William McCall (Australian politician)
|Member of the Australian Parliament
15 September 1934 – 21 August 1943
|Preceded by||William Holman|
|Succeeded by||Fred Daly|
24 May 1908|
Chatswood, New South Wales
|Died||19 August 1968
Pittwater, New South Wales
|Political party||United Australia Party|
|Spouse(s)||1) Georgina Bessie Dart (died 1961)
2) Mavis Michele Dearing
William Victor "Bill" McCall (24 May 1908 – 19 August 1968) was an Australian politician.
McCall was born on 24 May 1908 at Chatswood in Sydney to bank officer William James McCall and Hilda Mary, née Bowman. He attended Sydney Grammar School, but left in 1924 to support his family after his father's death. He established himself in business as a skin-trader and then a wool-buyer. He was persuaded to enter politics by the difficulties businesses experienced during the Great Depression. In 1931, he attempted to gain pre-selection for the federal seat of Martin for the United Australia Party, losing to William Holman. He was selected the following year to contest a by-election for the safe Labor seat of East Sydney, losing to Lang Labor's Eddie Ward by only 173 votes. He married Georgina Bessie Dart at Chatswood on 6 June 1934.
Following Holman's death in 1934, 26-year-old McCall was selected to run for Martin. He had gained a reputation as an impressive public speaker, and was elected to Australian House of Representatives for Martin in the elections of that year. He was also elected to Sydney Municipal Council in 1935.
McCall was generally supportive of the government of his party leader Joseph Lyons, but became the leader of a back-bench revolt against Thomas Paterson's ruling in 1936 that Mrs Mabel Freer could not enter Australia. He was successful in persuading the government to reverse the decision, after revealing Paterson's mishandling of the case. In 1938 he enlisted in the Militia; he was commissioned in 1939 and in 1940 transferred to the Reserve of Officers. He supported an "all-out" effort during World War II against both Germany and Japan.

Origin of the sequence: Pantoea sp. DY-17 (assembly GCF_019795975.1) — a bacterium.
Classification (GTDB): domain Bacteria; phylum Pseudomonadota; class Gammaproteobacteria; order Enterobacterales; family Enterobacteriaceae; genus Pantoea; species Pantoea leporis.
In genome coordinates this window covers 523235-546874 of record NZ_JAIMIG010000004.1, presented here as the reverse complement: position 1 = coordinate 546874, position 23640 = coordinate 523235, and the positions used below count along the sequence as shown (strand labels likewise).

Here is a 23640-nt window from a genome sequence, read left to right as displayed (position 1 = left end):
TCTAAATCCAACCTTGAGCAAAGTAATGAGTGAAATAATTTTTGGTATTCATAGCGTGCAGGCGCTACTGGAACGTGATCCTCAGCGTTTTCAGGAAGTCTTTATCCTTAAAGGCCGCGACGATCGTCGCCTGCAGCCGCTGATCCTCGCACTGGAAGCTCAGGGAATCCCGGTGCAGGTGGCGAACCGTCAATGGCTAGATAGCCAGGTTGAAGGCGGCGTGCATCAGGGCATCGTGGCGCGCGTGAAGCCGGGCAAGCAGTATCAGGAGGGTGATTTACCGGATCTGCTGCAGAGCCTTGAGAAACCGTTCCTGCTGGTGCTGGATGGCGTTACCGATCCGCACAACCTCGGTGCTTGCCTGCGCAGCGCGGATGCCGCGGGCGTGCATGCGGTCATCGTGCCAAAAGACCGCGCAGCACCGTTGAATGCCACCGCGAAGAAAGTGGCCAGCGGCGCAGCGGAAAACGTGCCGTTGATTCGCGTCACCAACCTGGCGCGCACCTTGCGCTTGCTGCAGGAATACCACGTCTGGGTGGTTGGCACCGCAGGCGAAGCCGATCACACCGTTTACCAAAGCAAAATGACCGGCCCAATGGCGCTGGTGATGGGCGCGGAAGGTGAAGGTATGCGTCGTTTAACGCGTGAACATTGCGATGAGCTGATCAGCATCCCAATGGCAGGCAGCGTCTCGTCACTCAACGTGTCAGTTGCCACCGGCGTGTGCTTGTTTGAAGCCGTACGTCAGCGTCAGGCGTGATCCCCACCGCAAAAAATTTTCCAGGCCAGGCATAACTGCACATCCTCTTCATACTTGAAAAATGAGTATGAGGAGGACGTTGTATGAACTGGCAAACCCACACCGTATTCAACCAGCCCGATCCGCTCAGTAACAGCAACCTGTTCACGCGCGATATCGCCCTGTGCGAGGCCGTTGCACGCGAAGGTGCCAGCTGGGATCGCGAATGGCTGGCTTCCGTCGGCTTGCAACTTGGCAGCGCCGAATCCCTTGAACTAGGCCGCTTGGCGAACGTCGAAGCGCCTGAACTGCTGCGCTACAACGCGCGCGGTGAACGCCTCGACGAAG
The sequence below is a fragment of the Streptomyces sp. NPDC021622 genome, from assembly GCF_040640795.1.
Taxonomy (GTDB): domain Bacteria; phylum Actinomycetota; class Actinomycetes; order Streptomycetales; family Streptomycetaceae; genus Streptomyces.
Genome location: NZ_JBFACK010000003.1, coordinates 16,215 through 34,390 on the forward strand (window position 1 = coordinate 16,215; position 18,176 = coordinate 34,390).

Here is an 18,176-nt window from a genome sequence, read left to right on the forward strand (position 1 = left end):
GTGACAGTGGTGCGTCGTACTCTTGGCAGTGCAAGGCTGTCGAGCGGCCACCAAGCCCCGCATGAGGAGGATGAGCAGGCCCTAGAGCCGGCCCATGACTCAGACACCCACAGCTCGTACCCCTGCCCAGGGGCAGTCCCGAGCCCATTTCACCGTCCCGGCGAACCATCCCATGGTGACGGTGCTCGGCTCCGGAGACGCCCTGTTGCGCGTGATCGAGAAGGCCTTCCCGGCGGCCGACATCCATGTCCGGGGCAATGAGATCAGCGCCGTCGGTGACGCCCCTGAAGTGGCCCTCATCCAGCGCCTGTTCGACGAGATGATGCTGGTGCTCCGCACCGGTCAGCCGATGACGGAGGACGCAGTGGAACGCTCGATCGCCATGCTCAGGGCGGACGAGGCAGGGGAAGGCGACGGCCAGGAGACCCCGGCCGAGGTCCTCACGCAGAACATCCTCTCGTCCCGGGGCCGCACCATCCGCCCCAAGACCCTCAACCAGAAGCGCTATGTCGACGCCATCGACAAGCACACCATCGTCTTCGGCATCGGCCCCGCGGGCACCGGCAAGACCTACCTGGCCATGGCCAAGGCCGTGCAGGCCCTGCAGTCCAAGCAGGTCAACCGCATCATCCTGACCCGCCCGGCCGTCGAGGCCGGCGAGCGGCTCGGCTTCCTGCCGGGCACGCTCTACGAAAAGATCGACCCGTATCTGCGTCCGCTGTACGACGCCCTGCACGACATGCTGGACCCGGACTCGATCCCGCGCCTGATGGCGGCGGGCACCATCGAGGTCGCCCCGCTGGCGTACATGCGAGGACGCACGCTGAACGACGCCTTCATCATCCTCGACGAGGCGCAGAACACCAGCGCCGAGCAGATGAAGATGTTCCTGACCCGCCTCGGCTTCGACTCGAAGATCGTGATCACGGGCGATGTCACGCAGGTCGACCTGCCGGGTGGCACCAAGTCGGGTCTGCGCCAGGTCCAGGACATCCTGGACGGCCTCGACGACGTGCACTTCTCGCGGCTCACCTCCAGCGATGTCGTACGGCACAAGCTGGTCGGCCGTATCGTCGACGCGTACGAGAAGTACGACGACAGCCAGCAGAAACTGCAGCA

McCall, together with several other government back-benchers, became disillusioned with the leadership of Prime Minister Robert Menzies, and was disappointed when Menzies failed to form an all-party government with the Australian Labor Party after the 1940 election. On 28 August 1941, he declared that unless Menzies resigned, he would ensure that the government's majority in the House was removed. Menzies resigned the following day.
In the 1943 election, McCall was defeated as part of the Labor landslide that brought John Curtin to the premiership, losing to Fred Daly. He became a real estate agent, and in 1967 created a sensation when he offered almost $2 million for a site in Martin Place, Sydney.
McCall's wife Georgina died in 1961; on 24 October the following year, he married secretary Mavis Michele Dearing. Together with his chauffeur, McCall left Pittwater on 19 August 1968 in his speedboat; the vessel was found upturned and abandoned the next day near Collaroy, and the two men were presumed drowned. McCall was survived by his wife and daughter, together with the son and daughter of his first marriage.
- Lee, David (2000). "McCall, William Victor (Bill) (1908 - 1968)". Australian Dictionary of Biography. Canberra: Australian National University. Retrieved 2008-03-28.
|Parliament of Australia|
|Member for Martin